View for the Mitacs calendar.

Foundations of Project Management 2

Program Partner: Mitacs
GPS Credits: 4
Skill Areas: Communication Skills, Research-Related Skills

This two-day workshop provides an experiential, collaborative learning experience to enable participants to integrate the principles of project management, team building, group dynamics, and leadership that participants can apply immediately and in their future careers and lives. Participants experience the processes of collaborative planning and management and can see the benefits first hand.  
View the Mitacs workshop calendar.

Graduate Secondary Research for Engineers

Program Partner: Engineering & Computer Science Library
GPS Credits: 1
Skill Areas: Research-Related Skills

Graduate engineers need a sophisticated grasp of secondary research skills in order to successfully complete literature reviews or other in-depth searches of the published literature. The complexity, breadth and volume of information sources available can make this a challenge. This two-part hands-on workshop will provide guidance and tips to successfully manage literature reviews or other comprehensive searches of the published engineering literature.

Part 1: Search Strategies for the Engineering Journal Literature

Scholarly communication in engineering fields occurs through various channels and a range of publications. A core scholarly communication channel is the journal literature. To successfully undertake secondary research (also known as "library" research) at the graduate level, it is useful to be able to identify and search subject indexes, identify review articles, search for ancestors, descendants, key documents, and maintain current awareness of what is being published. In this hands-on session we will:
identify the best tools for searching the journal literature in your area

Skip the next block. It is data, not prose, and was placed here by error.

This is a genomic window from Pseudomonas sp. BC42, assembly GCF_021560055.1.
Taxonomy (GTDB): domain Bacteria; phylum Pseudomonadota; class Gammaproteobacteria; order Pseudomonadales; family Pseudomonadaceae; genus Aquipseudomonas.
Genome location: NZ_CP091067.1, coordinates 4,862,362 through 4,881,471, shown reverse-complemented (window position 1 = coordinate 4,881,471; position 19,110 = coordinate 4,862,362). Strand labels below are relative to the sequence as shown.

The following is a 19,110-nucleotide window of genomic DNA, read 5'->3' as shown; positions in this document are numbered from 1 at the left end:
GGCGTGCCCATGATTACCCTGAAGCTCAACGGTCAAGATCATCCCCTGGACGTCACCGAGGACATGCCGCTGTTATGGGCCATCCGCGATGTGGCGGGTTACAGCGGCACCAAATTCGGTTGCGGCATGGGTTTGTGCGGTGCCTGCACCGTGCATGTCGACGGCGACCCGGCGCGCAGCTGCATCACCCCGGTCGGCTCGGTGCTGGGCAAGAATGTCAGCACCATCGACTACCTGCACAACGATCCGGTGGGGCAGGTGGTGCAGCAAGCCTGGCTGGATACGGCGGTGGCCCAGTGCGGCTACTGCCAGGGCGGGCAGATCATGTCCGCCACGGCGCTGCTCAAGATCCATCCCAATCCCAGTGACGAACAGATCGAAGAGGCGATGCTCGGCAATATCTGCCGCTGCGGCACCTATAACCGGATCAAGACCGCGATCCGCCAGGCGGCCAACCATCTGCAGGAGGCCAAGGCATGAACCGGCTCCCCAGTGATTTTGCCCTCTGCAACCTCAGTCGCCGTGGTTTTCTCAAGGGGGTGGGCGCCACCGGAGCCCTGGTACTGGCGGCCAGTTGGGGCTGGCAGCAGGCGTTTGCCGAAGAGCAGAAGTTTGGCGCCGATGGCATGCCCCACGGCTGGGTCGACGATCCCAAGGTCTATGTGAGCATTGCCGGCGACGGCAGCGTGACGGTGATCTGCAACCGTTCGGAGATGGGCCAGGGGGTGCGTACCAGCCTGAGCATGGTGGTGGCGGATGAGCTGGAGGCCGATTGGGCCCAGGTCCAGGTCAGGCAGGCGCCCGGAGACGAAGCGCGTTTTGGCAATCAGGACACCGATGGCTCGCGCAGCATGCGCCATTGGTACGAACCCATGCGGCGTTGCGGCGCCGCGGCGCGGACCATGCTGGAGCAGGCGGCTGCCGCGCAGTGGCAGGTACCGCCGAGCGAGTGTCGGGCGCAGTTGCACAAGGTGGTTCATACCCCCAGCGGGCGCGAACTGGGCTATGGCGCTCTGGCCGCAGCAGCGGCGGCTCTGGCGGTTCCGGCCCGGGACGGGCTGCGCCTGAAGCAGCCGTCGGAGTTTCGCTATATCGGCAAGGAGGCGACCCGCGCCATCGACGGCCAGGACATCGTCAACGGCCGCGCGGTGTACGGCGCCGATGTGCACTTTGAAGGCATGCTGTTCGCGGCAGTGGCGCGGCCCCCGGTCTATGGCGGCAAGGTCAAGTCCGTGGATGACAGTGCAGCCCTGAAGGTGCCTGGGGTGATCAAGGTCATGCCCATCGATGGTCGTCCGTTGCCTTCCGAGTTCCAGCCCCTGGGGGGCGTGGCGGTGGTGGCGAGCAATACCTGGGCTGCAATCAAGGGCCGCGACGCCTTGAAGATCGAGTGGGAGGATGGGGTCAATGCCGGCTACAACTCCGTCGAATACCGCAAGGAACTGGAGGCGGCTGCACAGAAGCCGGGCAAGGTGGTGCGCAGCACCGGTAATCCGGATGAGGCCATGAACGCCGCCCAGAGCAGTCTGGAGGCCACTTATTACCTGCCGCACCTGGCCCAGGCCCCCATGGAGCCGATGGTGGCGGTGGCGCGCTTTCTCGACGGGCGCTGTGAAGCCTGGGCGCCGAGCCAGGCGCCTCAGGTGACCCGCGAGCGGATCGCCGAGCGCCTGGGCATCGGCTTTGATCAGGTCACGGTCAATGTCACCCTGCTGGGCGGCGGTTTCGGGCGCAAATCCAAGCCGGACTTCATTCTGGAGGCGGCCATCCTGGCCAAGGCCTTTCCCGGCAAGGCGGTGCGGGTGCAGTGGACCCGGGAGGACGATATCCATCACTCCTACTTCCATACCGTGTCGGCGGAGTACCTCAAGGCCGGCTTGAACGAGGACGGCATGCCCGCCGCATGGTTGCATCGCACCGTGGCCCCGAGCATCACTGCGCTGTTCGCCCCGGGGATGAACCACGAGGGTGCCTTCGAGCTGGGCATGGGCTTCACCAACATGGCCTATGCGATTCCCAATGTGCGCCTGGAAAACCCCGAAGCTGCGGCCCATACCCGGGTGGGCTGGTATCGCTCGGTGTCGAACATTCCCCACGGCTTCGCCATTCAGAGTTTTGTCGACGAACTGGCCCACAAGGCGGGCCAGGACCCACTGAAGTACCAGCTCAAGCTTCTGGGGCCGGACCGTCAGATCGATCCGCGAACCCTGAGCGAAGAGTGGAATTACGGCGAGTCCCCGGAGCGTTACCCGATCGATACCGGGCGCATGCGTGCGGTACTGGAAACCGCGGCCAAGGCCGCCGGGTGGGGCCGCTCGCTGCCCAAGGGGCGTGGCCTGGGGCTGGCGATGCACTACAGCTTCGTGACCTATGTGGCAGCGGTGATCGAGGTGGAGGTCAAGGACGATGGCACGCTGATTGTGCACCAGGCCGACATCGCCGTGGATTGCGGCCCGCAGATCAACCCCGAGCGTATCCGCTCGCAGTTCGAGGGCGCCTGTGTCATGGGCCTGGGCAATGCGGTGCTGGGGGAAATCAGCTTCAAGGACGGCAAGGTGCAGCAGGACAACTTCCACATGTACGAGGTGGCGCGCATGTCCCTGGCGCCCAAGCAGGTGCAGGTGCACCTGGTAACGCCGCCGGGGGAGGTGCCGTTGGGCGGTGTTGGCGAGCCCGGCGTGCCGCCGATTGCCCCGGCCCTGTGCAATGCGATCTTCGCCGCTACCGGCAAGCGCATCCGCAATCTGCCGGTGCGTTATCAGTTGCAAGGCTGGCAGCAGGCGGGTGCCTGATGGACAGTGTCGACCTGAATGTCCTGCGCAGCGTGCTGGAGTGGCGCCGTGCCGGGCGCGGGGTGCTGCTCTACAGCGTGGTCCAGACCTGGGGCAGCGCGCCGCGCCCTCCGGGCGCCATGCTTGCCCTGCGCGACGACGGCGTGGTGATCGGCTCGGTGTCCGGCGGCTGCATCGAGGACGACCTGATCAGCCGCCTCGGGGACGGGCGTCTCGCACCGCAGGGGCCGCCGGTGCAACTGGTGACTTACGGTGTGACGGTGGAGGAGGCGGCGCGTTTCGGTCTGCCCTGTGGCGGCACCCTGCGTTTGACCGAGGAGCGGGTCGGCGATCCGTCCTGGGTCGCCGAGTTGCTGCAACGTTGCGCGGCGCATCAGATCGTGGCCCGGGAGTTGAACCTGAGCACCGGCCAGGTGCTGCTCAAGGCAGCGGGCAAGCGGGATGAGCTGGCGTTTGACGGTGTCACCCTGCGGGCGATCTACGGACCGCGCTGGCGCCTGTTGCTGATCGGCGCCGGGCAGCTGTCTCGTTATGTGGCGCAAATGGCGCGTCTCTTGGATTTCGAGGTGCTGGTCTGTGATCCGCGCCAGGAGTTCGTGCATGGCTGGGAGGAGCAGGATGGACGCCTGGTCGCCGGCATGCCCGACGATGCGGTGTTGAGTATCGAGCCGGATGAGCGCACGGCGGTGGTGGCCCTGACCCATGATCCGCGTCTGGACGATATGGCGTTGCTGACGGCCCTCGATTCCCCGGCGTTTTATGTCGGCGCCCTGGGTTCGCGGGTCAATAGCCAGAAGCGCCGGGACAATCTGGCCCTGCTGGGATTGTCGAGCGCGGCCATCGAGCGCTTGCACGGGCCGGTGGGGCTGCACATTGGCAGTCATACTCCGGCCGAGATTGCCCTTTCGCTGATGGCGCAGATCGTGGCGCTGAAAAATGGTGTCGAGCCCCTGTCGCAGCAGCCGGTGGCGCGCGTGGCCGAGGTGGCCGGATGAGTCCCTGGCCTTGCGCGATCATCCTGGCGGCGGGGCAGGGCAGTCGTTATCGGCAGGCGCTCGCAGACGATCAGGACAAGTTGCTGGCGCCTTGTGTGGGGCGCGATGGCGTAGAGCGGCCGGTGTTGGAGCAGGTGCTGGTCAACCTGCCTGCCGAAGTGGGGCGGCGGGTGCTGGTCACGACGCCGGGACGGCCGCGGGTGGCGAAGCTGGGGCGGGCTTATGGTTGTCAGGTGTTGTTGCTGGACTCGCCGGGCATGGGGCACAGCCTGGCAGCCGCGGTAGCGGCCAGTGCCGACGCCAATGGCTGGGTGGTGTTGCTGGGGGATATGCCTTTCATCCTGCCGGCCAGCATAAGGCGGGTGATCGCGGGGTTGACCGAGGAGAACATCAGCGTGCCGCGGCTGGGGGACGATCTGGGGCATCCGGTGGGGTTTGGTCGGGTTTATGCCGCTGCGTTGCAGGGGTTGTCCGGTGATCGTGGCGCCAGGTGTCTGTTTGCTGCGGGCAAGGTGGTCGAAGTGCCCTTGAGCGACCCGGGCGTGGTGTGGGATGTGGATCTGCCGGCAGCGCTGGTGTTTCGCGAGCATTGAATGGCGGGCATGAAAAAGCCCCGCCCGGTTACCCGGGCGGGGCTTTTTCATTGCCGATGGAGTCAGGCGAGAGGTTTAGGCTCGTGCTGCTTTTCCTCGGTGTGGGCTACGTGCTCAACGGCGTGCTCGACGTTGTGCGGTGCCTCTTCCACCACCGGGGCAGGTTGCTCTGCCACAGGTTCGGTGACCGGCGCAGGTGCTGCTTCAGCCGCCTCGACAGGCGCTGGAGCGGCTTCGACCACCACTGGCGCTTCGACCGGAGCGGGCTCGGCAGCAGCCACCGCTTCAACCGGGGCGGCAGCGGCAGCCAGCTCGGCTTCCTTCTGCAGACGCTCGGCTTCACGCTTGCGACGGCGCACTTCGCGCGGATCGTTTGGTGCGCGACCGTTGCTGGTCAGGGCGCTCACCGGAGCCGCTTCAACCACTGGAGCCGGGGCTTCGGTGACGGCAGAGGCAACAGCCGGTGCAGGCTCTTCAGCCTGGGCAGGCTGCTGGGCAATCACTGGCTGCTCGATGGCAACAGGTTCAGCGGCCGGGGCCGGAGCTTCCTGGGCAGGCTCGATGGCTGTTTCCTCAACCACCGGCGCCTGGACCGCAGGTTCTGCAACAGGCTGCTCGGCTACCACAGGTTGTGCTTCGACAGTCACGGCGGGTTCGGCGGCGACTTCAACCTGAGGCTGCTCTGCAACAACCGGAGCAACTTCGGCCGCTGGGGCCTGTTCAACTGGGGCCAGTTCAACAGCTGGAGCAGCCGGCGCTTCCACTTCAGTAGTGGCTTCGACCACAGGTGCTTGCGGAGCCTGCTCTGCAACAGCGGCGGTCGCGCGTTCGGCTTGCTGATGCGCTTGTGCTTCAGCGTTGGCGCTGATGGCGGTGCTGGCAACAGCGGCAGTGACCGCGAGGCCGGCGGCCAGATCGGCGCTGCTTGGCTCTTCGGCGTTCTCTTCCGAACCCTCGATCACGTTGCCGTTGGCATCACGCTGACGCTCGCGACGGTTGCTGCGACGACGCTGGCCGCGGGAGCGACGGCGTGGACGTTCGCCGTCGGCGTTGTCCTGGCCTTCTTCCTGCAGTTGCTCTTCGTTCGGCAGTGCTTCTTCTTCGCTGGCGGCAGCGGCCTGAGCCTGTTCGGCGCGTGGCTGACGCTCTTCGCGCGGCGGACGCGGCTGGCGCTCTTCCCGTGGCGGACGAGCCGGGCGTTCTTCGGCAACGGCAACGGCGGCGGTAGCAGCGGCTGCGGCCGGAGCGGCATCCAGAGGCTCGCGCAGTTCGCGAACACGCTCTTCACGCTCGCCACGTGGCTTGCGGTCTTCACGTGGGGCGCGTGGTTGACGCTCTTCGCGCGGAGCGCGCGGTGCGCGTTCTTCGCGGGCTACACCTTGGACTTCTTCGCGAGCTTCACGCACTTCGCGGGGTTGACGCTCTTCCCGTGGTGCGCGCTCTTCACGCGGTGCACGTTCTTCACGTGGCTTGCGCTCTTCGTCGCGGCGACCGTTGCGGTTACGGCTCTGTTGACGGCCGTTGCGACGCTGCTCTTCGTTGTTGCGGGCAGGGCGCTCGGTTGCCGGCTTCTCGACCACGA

• develop keyword and database thesaurus searches 
  • find useful review articles, meta-analyses, and key documents 

  • take advantage of the information trail of ascendants and descendants 

  • assess the comprehensiveness of what you've found 

  • set up search alerts to keep up to date automatically on new papers in your area
     

Part 2: Search Strategies for Conference Papers, Technical Reports, Patent Literature, and Other Specialized Literature; Staying Organized

Conference papers, technical reports, patents, data sets, and specialized literature in allied fields such as business and marketing offer a wealth of information. Depending on the area of specialization these sources can be crucial to the work of graduate engineers. Finding what exists, and how to get hold of it, can be a challenging and time consuming task. As students work through the secondary research process, keeping their work organized can also be a challenge. In this hands-on session we will: 

  • learn how to use specialized databases to search the technical report and conference proceedings literature, then finding full text or hard copy 
  • explore the wealth of information available at University of Toronto in materials such as data, financial, and marketing databases 

  • discuss patents as a source of information and learn how to construct effective patent searches 

  • use a citation management program to efficiently organize your own work and collaborate with your team or research group. 

Introduction to Data Visualization

Program Partner: University of Toronto Libraries 
GPS Credits: 1 
Skill Areas: Research-Related Skills